Briggs LJ's interim report on his review was published in January 2016 setting out provisional recommendations (see the report here and our summary here), following which he engaged in further consultation with the legal profession and other stakeholders. The final report was published on 27 July 2016.
Notably, Briggs LJ observes in the final report that the responses he obtained in the further rounds of consultation have remedied what he had identified as an inadequate period for consultation prior to the interim report. He also confirms that, for the most part, the subsequent consultation reinforced his provisional analysis of the civil courts structure's strengths, weaknesses, opportunities and threats, which has informed his recommendations.
Key final recommendations
Amongst the various recommendations and proposals addressed (listed together in Chapter 12 of the report), key conclusions relevant to commercial parties include the following.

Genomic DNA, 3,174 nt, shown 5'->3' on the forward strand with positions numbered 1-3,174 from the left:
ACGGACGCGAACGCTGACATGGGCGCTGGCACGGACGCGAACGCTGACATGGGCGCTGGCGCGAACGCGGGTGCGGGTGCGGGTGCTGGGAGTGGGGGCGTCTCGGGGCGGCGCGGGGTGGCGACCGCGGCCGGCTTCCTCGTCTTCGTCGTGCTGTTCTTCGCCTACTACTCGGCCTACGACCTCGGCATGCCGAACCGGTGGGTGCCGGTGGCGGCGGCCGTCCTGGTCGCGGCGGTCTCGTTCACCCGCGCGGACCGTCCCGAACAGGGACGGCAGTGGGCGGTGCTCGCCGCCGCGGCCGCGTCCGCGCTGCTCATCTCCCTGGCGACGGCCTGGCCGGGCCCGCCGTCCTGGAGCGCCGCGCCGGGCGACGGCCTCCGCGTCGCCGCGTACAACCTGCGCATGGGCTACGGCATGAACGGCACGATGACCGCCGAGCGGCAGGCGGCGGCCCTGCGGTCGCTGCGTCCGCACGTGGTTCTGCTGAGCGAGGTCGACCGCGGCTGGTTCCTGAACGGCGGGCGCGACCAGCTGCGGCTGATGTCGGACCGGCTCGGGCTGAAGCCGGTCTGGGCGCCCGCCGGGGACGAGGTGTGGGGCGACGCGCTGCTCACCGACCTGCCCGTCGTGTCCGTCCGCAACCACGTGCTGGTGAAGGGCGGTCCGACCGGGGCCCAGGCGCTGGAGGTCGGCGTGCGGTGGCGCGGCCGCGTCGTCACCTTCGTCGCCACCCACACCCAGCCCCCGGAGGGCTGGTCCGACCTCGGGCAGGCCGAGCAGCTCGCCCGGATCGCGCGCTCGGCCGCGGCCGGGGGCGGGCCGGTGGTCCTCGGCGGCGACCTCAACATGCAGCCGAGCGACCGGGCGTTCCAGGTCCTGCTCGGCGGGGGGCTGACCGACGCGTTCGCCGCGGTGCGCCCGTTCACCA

One of the key findings in the interim report was that there is a clear and pressing need for the establishment of an Online Court, to give effective access to justice in more straightforward and modest value disputes without disproportionate costs and delay.
The final report notes Briggs LJ's understanding that the Ministry of Justice has already agreed to implement the concept of the Online Court. Legislation is being prepared and the design and development of the system is now the subject of a specific work-project within the Reform Programme (although it is yet to be decided whether it should be separate from the County Court, as recommended by Briggs LJ). The proposed timing for the launch of the system is April 2020, although Briggs LJ acknowledges that this will represent "a real challenge".